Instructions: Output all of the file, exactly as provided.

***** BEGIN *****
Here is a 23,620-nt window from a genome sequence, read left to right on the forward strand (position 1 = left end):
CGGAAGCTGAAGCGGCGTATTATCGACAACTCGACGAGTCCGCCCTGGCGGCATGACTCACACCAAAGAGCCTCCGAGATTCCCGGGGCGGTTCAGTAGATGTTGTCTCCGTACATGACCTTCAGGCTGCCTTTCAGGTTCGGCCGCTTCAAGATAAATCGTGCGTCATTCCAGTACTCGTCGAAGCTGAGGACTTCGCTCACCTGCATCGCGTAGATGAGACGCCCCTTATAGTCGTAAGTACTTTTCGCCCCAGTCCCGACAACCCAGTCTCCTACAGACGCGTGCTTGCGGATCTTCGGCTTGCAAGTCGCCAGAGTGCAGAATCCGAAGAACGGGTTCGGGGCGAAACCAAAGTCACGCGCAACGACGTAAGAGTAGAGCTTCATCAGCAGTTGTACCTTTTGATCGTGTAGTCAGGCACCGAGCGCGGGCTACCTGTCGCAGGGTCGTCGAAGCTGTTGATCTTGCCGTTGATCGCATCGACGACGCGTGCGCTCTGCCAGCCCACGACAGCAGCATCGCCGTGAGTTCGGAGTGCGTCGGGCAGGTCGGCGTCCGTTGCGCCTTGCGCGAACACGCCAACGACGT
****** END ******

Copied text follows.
Here is a 23,620-nt window from a genome sequence, read left to right on the forward strand (position 1 = left end):
CGGAAGCTGAAGCGGCGTATTATCGACAACTCGACGAGTCCGCCCTGGCGGCATGACTCACACCAAAGAGCCTCCGAGATTCCCGGGGCGGTTCAGTAGATGTTGTCTCCGTACATGACCTTCAGGCTGCCTTTCAGGTTCGGCCGCTTCAAGATAAATCGTGCGTCATTCCAGTACTCGTCGAAGCTGAGGACTTCGCTCACCTGCATCGCGTAGATGAGACGCCCCTTATAGTCGTAAGTACTTTTCGCCCCAGTCCCGACAACCCAGTCTCCTACAGACGCGTGCTTGCGGATCTTCGGCTTGCAAGTCGCCAGAGTGCAGAATCCGAAGAACGGGTTCGGGGCGAAACCAAAGTCACGCGCAACGACGTAAGAGTAGAGCTTCATCAGCAGTTGTACCTTTTGATCGTGTAGTCAGGCACCGAGCGCGGGCTACCTGTCGCAGGGTCGTCGAAGCTGTTGATCTTGCCGTTGATCGCATCGACGACGCGTGCGCTCTGCCAGCCCACGACAGCAGCATCGCCGTGAGTTCGGAGTGCGTCGGGCAGGTCGGCGTCCGTTGCGCCTTGCGCGAACACGCCAACGACGT